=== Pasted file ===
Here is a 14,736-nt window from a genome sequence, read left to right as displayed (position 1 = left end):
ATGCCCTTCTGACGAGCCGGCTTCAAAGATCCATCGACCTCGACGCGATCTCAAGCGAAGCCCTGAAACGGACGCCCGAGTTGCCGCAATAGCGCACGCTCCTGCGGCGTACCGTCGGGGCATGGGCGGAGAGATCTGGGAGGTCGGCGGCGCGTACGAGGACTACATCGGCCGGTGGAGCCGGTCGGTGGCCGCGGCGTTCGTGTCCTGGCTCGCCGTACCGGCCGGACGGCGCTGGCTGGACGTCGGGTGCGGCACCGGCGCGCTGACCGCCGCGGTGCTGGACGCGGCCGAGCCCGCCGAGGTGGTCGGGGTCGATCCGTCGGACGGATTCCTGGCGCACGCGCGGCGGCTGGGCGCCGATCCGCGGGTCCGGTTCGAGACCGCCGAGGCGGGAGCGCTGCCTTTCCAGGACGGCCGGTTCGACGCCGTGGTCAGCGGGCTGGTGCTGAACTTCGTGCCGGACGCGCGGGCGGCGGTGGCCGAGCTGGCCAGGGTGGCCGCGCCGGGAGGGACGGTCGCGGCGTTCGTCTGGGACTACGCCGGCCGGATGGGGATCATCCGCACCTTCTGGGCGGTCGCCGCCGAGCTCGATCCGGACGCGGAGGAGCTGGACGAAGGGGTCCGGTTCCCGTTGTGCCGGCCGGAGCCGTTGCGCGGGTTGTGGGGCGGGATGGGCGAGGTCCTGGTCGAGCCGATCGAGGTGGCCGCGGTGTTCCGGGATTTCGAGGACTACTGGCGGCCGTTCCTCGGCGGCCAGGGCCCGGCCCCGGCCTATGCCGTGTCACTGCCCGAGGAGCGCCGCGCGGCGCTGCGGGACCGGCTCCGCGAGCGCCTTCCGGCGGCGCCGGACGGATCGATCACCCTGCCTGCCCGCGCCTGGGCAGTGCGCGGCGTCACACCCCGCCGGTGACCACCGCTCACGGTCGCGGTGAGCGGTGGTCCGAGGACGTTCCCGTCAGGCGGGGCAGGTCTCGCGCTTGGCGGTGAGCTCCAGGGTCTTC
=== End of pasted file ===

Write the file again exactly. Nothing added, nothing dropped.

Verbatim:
Here is a 14,736-nt window from a genome sequence, read left to right as displayed (position 1 = left end):
ATGCCCTTCTGACGAGCCGGCTTCAAAGATCCATCGACCTCGACGCGATCTCAAGCGAAGCCCTGAAACGGACGCCCGAGTTGCCGCAATAGCGCACGCTCCTGCGGCGTACCGTCGGGGCATGGGCGGAGAGATCTGGGAGGTCGGCGGCGCGTACGAGGACTACATCGGCCGGTGGAGCCGGTCGGTGGCCGCGGCGTTCGTGTCCTGGCTCGCCGTACCGGCCGGACGGCGCTGGCTGGACGTCGGGTGCGGCACCGGCGCGCTGACCGCCGCGGTGCTGGACGCGGCCGAGCCCGCCGAGGTGGTCGGGGTCGATCCGTCGGACGGATTCCTGGCGCACGCGCGGCGGCTGGGCGCCGATCCGCGGGTCCGGTTCGAGACCGCCGAGGCGGGAGCGCTGCCTTTCCAGGACGGCCGGTTCGACGCCGTGGTCAGCGGGCTGGTGCTGAACTTCGTGCCGGACGCGCGGGCGGCGGTGGCCGAGCTGGCCAGGGTGGCCGCGCCGGGAGGGACGGTCGCGGCGTTCGTCTGGGACTACGCCGGCCGGATGGGGATCATCCGCACCTTCTGGGCGGTCGCCGCCGAGCTCGATCCGGACGCGGAGGAGCTGGACGAAGGGGTCCGGTTCCCGTTGTGCCGGCCGGAGCCGTTGCGCGGGTTGTGGGGCGGGATGGGCGAGGTCCTGGTCGAGCCGATCGAGGTGGCCGCGGTGTTCCGGGATTTCGAGGACTACTGGCGGCCGTTCCTCGGCGGCCAGGGCCCGGCCCCGGCCTATGCCGTGTCACTGCCCGAGGAGCGCCGCGCGGCGCTGCGGGACCGGCTCCGCGAGCGCCTTCCGGCGGCGCCGGACGGATCGATCACCCTGCCTGCCCGCGCCTGGGCAGTGCGCGGCGTCACACCCCGCCGGTGACCACCGCTCACGGTCGCGGTGAGCGGTGGTCCGAGGACGTTCCCGTCAGGCGGGGCAGGTCTCGCGCTTGGCGGTGAGCTCCAGGGTCTTC